Definition and Examples of Commodity Funds
A commodity fund invests in commodity assets, which are generally natural resources like oil and gas, or agricultural products like wheat and corn. These investment vehicles can take several forms, such as exchange-traded funds or mutual funds. Within commodity investing, there’s a level of standardization for buyers and sellers, where the goods being traded are generally deemed interchangeable.
One example of a commodity fund is Parametric Commodity Strategy Institutional Fund (EIPCX), which includes more than 30 different commodity types, including agricultural, energy, livestock, and precious metals. Another good example of a commodity fund is the BlackRock Commodity Strategies Fund (BICSX), which is a fund comprised of various commodity-related companies and commodity-link derivatives.
How a Commodity Fund Works
Commodity funds typically work by investing commodities through one or a combination of ways, such as:
- Direct commodity investing: Some commodity funds own the underlying commodities, such as gold or silver. This direct investment can trigger higher capital gains taxes than other types of investments.
- Investment in commodity-related equities: Some commodity funds are actually regular stock funds that provide exposure to commodities by investing in companies that are involved in commodities. For example, a commodity fund might invest in mining company stock.
- Commodity futures: Another common way that commodity funds work is by investing in commodity futures contracts. With futures, buyers and sellers agree to trade at a set price at a later date. That set price can help farmers, for example, by locking them into a sale price for crops, rather than being subject to supply and demand price swings later on. For investors, however, returns on commodity futures depend on whether commodity prices rise or fall. Commodity futures may also involve complex tax treatments that differ from traditional capital gains.
Commodity funds can differ in terms of their diversification, too. Some commodity funds might specifically invest in one type of commodity, like gold or silver, whereas others might provide exposure to a broader category, like precious metals. Others provide exposure to a mix of commodity categories—rather than making you invest in precious metals or agriculture separately, you can invest in all of them through a single fund.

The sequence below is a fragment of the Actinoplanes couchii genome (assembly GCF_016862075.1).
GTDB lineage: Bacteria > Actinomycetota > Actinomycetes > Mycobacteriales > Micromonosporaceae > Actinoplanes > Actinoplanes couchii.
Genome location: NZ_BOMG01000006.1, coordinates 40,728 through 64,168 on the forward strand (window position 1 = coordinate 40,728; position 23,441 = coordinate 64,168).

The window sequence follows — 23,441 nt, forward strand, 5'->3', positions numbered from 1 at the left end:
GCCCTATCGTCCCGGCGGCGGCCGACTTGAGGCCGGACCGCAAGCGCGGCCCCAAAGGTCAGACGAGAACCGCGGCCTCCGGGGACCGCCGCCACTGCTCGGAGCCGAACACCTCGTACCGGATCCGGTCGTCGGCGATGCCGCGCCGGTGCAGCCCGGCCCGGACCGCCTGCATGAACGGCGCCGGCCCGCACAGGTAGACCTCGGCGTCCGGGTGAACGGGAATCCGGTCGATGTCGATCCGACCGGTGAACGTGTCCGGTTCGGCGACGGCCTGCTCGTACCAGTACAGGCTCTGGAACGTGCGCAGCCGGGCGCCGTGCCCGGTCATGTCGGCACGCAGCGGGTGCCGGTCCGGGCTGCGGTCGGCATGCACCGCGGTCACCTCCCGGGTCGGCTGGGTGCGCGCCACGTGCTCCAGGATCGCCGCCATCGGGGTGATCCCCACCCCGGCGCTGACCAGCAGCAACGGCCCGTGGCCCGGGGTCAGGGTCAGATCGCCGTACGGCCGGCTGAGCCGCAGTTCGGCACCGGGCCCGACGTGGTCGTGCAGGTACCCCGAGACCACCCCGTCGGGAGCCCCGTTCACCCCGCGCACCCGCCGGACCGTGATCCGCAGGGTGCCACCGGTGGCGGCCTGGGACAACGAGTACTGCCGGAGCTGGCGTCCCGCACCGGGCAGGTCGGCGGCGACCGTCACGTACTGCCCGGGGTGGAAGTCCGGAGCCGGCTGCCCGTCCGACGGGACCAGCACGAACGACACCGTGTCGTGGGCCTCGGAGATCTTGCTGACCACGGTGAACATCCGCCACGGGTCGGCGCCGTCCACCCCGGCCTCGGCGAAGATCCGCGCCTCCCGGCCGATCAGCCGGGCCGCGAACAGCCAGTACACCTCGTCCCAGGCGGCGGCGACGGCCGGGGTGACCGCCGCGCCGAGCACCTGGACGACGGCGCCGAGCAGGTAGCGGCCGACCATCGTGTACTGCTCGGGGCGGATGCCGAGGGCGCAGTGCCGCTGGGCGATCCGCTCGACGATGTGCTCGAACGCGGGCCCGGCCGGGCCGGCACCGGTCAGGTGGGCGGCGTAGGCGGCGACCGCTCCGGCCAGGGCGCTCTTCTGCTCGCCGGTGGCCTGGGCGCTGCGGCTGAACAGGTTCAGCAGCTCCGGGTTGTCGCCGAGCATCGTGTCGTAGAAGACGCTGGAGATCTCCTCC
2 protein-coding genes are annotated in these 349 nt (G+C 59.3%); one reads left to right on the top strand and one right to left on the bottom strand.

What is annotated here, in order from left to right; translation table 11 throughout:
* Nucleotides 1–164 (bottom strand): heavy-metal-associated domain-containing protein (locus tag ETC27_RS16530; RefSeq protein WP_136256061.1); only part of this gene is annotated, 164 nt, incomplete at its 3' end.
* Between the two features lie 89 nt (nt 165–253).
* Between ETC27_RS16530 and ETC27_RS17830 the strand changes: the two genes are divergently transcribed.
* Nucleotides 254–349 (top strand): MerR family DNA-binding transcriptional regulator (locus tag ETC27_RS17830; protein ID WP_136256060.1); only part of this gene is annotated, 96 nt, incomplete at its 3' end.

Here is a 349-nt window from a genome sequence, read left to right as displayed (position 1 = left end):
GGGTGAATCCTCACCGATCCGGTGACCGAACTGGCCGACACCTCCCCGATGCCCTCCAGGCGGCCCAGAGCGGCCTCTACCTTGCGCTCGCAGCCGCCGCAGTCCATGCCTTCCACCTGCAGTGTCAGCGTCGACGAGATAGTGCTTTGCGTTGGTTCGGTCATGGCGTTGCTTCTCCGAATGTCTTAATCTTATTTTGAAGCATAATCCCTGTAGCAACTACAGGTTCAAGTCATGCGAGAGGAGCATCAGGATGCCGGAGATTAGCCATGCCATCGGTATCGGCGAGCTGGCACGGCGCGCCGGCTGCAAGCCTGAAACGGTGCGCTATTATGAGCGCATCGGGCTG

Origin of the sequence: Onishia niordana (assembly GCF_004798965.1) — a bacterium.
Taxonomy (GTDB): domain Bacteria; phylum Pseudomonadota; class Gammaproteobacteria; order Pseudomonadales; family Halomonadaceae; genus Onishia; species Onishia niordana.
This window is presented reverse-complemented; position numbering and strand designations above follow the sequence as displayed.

What Commodity Funds Mean for Individuals
Commodity funds can provide ways for individuals to get exposure to different types of assets than they might normally access through traditional stock or bond funds. Doing so can provide benefits like diversification, as commodities generally have a low correlation to the stock and bond markets. However, if you’re investing in commodity funds that invest in the equities of commodity-related companies, that might affect that level of correlation.
Commodity investing can also provide protection against inflation, as inflation generally means that commodity prices are rising, so investors can benefit from those increases.
Commodity Fund Risk
However, commodity funds also carry risks. They can be subject to volatility that can be hard to predict. Global political events can cause oil prices to quickly rise or fall, or weather events could affect the price of agricultural crops. Also, commodity funds can involve some complex tax situations.
Because of the high-risk, high-reward nature of commodities, if you’re interested in commodity funds, you may want to consult with a professional advisor who can offer advice based on your risk tolerance and investment goals.
- Commodity funds provide investors with exposure to commodity markets, like energy materials and agricultural crops.
- Commodity funds can be structured in several different ways, such as with some funds directly owning commodities and others investing in futures contracts.
- Taxes on commodity funds can be complex and might differ from some other types of investments.
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